Four strings

It was the final round of the TV show Wheel of Fortune. For her final puzzle, the contestant had to figure out a mystery word. She was able to pick five consonants and a vowel, but even with a six-letter spot, the clue was largely empty, reading ” _ _ _ _ E _ E.” She muttered her answer so softly that the host had to ask her to say it again, louder. “U-ku-lele?”

My husband Dave still remembers the look on Pat Sajak’s face. Dumbfounded.

Did you know they sell ukuleles at Target? Inside the actual store! My local Target regularly runs out of toilet paper, sweetener packets, jigsaw puzzles, and Clorox wipes, but the ukulele stock remains current. I discovered this while shopping for Sonny’s birthday last week in the electronics section. A pair of them nestled on the bottom shelf in a short, dusty aisle containing clock radios and boombox CD players. The price for the instrument, instruction manual included, was $39.99. Hmmm, I though: no wireless headphones here. But a few days later, when I was pondering how to allocate my own birthday money (my birthday being the day after Sonny’s)–like cookies on the kitchen counter, I couldn’t get the Target ukuleles out of my mind.

The ukulele will be the third stringed instrument in our house. There’s a violin that I’d like to learn to play (someday) (maybe) and a pink, rarely used guitar that Sonny won at music camp. I learned a bit of guitar as a kid. My mom had one–not pink, sadly. However, the wire strings made my fingers hurt, making clarinet practice difficult. My best friend’s mother was a professional classical guitarist who had a radio program on the local NPR station; she used to say that a decent practice session was when her fingers started bleeding. She wasn’t joking. I preferred my music-related bleeding to remain metaphorical, so I gave up guitar soon after I’d started.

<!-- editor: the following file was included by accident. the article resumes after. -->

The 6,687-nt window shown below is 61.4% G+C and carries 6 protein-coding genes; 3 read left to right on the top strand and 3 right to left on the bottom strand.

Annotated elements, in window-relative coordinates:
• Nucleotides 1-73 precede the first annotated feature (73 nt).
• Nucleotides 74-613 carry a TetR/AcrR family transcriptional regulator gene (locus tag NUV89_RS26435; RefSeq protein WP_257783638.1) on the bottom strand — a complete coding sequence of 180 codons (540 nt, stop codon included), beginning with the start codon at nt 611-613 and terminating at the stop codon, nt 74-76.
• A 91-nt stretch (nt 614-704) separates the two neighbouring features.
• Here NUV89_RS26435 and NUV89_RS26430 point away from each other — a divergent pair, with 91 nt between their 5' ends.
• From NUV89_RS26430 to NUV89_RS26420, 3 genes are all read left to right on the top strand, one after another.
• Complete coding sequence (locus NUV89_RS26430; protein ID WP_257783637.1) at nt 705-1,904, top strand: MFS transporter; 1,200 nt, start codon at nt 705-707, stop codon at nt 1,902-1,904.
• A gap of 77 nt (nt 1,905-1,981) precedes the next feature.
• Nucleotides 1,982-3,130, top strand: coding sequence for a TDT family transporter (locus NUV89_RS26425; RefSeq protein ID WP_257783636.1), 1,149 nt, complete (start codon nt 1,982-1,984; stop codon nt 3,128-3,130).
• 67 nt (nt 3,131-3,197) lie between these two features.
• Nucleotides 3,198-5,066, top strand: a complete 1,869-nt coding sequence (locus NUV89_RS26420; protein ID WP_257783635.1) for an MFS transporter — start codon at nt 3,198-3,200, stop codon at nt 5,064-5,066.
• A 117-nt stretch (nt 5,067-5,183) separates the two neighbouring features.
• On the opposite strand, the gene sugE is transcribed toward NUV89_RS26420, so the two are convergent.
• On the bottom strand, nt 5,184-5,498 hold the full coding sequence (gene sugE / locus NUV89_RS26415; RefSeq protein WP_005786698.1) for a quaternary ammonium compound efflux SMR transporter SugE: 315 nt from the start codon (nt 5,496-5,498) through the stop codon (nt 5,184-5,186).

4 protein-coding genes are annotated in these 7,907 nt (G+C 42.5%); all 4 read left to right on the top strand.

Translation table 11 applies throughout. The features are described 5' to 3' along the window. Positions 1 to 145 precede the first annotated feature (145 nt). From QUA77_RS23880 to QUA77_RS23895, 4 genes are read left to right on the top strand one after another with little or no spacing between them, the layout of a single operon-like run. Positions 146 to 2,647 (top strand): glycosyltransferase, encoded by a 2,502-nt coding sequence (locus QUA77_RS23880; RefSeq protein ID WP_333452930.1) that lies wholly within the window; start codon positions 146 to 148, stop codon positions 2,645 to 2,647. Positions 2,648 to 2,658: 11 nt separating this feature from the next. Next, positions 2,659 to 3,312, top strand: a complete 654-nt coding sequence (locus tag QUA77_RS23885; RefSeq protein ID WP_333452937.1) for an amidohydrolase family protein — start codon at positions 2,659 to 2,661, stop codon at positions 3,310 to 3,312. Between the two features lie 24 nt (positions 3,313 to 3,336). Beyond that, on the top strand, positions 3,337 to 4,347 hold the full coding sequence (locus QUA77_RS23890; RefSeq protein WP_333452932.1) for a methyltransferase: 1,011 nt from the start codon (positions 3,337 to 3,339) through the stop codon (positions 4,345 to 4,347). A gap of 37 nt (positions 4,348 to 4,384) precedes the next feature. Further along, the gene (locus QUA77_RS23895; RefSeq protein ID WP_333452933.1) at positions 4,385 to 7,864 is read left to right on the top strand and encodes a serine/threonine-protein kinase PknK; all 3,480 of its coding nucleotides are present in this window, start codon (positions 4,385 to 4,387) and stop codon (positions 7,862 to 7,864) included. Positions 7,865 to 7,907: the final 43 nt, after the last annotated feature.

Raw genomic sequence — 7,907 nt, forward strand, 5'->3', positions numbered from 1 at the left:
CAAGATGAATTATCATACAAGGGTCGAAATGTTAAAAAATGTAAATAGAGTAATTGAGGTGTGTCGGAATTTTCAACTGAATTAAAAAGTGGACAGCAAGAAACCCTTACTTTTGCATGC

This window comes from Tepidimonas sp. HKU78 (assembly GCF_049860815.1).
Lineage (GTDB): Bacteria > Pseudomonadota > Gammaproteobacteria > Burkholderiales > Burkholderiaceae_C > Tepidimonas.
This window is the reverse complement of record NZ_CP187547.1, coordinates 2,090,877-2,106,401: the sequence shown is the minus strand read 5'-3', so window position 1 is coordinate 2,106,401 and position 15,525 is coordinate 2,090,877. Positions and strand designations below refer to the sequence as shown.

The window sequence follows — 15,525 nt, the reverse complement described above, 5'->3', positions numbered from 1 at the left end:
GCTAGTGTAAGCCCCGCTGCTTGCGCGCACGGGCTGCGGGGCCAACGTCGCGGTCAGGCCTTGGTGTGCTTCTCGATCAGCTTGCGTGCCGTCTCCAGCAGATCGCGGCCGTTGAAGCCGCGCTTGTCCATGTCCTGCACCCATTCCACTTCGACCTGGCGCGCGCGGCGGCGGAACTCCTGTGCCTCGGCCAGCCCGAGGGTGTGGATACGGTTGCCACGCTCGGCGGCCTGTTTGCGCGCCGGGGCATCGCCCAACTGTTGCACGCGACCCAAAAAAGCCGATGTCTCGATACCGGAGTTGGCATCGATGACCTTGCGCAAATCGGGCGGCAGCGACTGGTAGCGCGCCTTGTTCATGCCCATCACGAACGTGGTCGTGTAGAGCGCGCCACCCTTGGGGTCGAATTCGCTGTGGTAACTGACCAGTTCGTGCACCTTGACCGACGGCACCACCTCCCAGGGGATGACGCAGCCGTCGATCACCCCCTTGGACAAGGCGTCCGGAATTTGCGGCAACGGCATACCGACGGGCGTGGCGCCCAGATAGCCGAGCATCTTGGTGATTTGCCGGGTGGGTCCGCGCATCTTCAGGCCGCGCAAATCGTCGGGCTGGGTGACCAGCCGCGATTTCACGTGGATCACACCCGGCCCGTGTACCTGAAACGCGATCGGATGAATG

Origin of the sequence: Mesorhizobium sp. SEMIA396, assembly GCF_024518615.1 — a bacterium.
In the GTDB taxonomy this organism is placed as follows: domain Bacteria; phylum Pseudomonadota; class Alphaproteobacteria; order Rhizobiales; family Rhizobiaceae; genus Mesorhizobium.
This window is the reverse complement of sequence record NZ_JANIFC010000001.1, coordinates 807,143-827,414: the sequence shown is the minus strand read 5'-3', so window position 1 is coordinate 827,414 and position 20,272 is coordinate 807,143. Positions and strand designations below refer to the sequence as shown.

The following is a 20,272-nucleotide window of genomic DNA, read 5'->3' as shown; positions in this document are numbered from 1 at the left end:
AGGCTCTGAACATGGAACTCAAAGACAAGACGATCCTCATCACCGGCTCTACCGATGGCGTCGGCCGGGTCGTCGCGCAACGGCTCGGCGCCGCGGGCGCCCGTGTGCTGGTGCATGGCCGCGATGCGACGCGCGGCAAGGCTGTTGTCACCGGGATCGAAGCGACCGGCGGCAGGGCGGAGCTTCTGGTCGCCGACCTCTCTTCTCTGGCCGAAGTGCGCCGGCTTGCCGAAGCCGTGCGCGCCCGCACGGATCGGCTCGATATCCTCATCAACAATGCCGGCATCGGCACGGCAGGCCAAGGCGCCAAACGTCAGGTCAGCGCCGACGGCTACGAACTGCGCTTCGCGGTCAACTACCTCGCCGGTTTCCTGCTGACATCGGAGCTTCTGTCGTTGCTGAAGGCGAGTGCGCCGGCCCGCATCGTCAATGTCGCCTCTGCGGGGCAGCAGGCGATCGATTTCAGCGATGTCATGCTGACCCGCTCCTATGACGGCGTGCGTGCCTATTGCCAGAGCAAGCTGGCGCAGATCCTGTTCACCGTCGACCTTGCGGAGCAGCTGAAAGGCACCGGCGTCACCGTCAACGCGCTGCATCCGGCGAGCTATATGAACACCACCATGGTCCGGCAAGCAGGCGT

While guitars were everywhere during my childhood, I grew up during a trough in ukulele popularity. The only ukulele player I knew of was Don Ho, mostly from his appearances on the Hawaii episodes of The Brady Bunch. The ukulele is a Hawaiian instrument, modeled on the small guitars (cavaquinhos) played by Portuguese sailors in the later 1800s, whose fingers dancing on the strings inspired the name. Ukulele means jumping fleas. Ukuleles felt fun to me, but a little tourist-trappy, like a plastic lei or a Tiki bar.

As staying at home in 2020 became practically permanent and it became clear that my music-making would be in my living room or by video, I began to covet an instrument more portable than a keyboard. One that I could try for fun. The ukulele is ranked as one of the easier instruments to achieve a basic proficiency–of course, like any instrument, to play it well is a lot of hard work. I also figured the smaller strings would be easier on my fingers than what I remembered from guitar.